U.S. stands out as among the least concerned about climate change
Top climate change scientists from 39 countries say they are 95% certain that global warming is manmade, according to a new report from the United Nation’s Intergovernmental Panel on Climate Change (IPCC). The report, released every six years and reviewed by over 1,000 experts, also warns that the upper limit on greenhouse gases will be exceeded within decades if emissions continue at the current rate.
The group calls for “substantial and sustained reductions of greenhouse gas emissions.”
Climate change is a leading global concern among the public, too, according to a recent Pew Research Center survey of people in 39 countries earlier this year. A median of 54% identify it as a major threat, the highest among eight threats tested this spring. Only financial instability conjures a similar level of concern.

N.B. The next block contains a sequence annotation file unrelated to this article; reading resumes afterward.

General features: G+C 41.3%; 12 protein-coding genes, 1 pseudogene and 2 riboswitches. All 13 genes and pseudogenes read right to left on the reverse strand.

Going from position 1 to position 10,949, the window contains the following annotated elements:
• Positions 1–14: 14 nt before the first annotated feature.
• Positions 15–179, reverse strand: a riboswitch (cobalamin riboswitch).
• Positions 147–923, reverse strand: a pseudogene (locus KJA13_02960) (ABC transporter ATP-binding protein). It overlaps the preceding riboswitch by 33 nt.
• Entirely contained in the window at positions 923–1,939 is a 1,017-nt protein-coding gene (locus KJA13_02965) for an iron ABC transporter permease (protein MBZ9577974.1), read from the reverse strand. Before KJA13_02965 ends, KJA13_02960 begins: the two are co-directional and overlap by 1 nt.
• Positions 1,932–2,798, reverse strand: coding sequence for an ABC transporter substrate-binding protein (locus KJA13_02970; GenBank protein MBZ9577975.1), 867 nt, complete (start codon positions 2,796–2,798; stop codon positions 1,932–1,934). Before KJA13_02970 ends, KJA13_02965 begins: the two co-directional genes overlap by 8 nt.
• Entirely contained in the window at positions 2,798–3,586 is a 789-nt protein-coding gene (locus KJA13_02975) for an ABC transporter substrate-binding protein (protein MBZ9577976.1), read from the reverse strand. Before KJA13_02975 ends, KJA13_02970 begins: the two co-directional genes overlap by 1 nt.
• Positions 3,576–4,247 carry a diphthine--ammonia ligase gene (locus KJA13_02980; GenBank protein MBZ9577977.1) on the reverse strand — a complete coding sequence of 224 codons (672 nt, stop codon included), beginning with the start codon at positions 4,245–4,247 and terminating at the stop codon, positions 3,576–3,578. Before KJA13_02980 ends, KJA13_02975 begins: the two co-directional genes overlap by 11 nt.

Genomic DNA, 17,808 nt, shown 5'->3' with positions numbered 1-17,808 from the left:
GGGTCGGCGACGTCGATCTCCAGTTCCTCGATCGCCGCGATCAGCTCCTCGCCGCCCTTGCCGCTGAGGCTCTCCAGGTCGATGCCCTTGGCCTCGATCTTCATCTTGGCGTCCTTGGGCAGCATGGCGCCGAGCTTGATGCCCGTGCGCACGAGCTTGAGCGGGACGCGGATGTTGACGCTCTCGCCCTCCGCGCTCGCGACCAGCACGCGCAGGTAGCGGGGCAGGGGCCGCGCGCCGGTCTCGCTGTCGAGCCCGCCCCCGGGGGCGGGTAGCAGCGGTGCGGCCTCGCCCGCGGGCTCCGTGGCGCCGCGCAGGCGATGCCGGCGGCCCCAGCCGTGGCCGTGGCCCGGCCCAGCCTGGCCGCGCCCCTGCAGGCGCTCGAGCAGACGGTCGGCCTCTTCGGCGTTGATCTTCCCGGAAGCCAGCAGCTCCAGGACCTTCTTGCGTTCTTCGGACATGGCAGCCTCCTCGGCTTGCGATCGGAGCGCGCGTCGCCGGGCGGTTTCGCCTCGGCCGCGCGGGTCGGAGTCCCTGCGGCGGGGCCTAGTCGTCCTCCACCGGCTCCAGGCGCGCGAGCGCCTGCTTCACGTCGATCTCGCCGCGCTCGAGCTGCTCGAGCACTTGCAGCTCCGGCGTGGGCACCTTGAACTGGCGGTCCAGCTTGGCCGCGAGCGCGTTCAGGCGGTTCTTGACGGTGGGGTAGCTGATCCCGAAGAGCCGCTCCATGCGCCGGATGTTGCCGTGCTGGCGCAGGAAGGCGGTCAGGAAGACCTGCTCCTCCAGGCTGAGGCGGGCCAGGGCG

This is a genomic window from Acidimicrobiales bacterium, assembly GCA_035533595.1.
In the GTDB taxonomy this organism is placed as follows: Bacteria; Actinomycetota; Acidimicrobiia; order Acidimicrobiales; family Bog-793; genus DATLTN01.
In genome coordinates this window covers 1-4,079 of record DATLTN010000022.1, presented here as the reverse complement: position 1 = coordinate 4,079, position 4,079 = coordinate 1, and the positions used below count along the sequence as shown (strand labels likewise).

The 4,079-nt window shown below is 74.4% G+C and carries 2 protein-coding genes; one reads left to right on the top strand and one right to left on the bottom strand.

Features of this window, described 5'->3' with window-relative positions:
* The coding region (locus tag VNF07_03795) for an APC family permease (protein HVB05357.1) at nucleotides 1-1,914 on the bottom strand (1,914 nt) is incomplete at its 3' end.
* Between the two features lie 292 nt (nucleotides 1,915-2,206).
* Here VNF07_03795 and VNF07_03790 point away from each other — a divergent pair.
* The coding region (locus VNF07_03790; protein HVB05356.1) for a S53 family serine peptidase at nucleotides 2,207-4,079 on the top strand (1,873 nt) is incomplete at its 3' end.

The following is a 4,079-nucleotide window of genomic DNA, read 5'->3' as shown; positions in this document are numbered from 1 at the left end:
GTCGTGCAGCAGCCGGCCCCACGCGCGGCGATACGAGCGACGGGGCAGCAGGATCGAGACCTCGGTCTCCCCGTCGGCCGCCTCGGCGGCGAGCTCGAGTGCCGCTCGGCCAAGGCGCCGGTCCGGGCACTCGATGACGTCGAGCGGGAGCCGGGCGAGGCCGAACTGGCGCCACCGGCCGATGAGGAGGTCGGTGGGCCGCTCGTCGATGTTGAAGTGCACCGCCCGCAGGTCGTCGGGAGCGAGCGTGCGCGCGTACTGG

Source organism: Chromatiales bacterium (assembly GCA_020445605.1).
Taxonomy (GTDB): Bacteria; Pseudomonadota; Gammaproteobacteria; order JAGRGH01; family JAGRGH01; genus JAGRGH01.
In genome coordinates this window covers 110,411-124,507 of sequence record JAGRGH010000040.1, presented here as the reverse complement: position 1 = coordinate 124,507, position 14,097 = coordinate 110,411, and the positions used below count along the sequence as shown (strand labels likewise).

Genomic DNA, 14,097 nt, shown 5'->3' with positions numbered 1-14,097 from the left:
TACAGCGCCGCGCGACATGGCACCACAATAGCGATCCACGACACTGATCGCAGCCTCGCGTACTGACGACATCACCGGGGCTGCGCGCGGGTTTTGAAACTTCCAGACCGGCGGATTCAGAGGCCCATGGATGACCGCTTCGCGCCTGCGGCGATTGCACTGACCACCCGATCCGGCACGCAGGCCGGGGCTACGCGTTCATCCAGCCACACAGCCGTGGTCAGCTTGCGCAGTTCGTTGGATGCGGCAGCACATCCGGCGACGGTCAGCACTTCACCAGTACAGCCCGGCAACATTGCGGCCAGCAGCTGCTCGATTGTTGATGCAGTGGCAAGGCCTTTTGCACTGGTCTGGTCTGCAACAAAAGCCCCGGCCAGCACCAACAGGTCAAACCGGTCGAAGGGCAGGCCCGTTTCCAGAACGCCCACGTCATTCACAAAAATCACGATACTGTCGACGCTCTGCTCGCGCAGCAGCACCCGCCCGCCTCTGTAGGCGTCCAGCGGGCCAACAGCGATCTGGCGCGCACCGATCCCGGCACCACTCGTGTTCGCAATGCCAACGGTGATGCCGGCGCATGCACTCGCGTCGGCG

At least half the public in 24 of the 39 countries say climate change is a major threat to their nation. People in Greece (87%), South Korea (85%), Brazil (76%), Lebanon (74%) and Japan (72%) express the highest levels of concern.
However, China and the U.S., the world’s largest greenhouse gas emitters, are among the least worried about climate change. About four-in-ten Americans (40%) and Chinese (39%) say it is a major threat to their countries. Only those in the Czech Republic, Jordan, Israel, Egypt and Pakistan are less concerned than the Chinese and Americans.
There is a sharp partisan divide on this issue among Americans, with Democrats (55%) more than twice as likely as Republicans (22%) to view climate change as a major threat.
Another Pew Research survey in March also found large partisan divisions on views toward global warming. While 87% of Democrats believe there is solid evidence of global warming, just 44% of Republicans agree. Similarly, Republicans express more doubt about humans’ role in climate change; 19% say global warming is a result of human activity compared with 57% of Democrats.
Topics: Energy and Environment
Cathy Barker is a Research Analyst at Pew Research Center’s Global Attitudes Project.